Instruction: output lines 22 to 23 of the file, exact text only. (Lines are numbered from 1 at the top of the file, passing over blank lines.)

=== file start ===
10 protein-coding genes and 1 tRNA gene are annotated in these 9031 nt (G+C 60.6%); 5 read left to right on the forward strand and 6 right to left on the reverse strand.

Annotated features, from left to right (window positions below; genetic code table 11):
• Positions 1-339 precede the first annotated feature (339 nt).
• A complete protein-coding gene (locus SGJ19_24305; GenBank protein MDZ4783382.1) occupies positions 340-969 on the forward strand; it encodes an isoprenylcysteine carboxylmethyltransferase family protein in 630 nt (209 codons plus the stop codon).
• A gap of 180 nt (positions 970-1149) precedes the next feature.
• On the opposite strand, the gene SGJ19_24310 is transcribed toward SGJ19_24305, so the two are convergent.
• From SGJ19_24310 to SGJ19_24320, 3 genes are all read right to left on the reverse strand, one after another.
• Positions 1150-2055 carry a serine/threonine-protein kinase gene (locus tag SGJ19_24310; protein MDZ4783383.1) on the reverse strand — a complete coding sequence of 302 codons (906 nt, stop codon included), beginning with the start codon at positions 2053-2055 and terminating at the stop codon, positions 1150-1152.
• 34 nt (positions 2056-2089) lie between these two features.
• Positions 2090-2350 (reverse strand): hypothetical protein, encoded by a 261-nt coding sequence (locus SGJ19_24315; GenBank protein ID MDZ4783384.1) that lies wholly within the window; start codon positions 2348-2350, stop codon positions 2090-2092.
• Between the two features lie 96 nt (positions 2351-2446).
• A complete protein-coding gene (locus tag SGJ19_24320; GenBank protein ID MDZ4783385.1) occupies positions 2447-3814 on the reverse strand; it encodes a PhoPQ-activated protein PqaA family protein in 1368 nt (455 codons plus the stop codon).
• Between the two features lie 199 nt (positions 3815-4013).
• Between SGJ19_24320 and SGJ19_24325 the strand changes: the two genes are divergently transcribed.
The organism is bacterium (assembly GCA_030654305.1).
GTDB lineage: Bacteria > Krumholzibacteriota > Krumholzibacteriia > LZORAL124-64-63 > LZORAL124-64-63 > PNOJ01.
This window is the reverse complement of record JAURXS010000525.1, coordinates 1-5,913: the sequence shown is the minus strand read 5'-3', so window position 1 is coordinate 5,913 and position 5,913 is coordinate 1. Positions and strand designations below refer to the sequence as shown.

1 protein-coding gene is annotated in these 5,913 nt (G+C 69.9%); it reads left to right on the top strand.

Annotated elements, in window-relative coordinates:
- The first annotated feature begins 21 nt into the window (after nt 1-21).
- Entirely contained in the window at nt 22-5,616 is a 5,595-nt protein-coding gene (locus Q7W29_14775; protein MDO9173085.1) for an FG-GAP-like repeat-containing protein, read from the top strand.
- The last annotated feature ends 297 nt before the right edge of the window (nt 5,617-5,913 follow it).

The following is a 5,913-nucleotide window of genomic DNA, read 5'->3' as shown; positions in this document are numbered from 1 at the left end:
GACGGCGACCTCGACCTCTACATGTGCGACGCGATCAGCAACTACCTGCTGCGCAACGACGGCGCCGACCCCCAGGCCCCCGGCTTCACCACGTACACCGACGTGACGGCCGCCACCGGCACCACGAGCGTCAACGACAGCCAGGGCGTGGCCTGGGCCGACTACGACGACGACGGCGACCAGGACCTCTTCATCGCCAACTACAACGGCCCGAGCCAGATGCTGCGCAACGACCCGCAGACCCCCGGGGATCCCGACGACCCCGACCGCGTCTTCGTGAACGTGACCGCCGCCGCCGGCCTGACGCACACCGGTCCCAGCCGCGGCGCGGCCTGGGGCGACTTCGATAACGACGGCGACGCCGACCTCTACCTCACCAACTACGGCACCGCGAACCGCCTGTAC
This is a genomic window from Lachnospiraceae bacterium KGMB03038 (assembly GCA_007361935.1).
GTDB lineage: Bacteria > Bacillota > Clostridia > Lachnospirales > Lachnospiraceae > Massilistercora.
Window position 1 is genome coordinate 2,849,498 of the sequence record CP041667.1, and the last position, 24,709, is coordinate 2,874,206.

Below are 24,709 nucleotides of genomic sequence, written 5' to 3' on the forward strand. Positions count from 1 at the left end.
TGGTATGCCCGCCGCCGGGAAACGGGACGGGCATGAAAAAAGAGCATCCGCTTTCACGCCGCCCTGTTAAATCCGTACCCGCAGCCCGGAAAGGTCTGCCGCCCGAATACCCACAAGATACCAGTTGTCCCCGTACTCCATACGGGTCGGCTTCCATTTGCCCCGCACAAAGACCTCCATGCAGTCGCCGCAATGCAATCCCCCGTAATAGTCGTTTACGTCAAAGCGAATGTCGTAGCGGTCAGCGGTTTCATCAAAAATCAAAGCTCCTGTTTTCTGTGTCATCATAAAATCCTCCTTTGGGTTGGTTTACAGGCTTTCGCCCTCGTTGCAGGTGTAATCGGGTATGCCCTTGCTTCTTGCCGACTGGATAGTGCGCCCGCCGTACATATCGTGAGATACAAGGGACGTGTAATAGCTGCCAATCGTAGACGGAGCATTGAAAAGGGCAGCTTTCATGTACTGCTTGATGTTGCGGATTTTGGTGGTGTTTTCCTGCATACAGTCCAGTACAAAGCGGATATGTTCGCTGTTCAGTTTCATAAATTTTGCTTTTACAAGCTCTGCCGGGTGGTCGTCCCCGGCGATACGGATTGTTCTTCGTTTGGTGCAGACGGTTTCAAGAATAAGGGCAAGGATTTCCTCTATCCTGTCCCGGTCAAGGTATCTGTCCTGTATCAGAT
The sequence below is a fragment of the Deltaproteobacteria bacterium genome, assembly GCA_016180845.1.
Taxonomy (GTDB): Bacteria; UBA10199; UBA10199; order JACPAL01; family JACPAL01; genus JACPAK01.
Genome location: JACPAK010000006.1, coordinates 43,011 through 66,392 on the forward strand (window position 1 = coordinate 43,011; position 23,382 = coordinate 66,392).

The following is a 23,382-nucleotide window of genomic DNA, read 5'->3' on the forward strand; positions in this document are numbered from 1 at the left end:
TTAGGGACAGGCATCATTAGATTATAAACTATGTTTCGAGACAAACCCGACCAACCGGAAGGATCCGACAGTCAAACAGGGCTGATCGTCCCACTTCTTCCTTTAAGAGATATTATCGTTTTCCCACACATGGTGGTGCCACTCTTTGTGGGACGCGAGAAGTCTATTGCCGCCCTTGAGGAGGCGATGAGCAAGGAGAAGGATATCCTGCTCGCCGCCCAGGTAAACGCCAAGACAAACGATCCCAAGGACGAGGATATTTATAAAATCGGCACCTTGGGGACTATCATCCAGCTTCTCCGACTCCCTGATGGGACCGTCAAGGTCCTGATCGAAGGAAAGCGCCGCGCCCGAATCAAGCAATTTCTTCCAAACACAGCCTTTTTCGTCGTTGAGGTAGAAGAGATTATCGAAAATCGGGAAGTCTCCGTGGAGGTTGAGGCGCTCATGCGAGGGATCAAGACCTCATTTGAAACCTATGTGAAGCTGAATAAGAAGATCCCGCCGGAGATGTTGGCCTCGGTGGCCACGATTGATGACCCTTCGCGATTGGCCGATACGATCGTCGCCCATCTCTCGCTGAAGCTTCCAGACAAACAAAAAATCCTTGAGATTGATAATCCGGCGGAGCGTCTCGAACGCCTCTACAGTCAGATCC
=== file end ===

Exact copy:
- The last annotated feature ends 297 nt before the right edge of the window (nt 5,617-5,913 follow it).

The following is a 5,913-nucleotide window of genomic DNA, read 5'->3' as shown; positions in this document are numbered from 1 at the left end: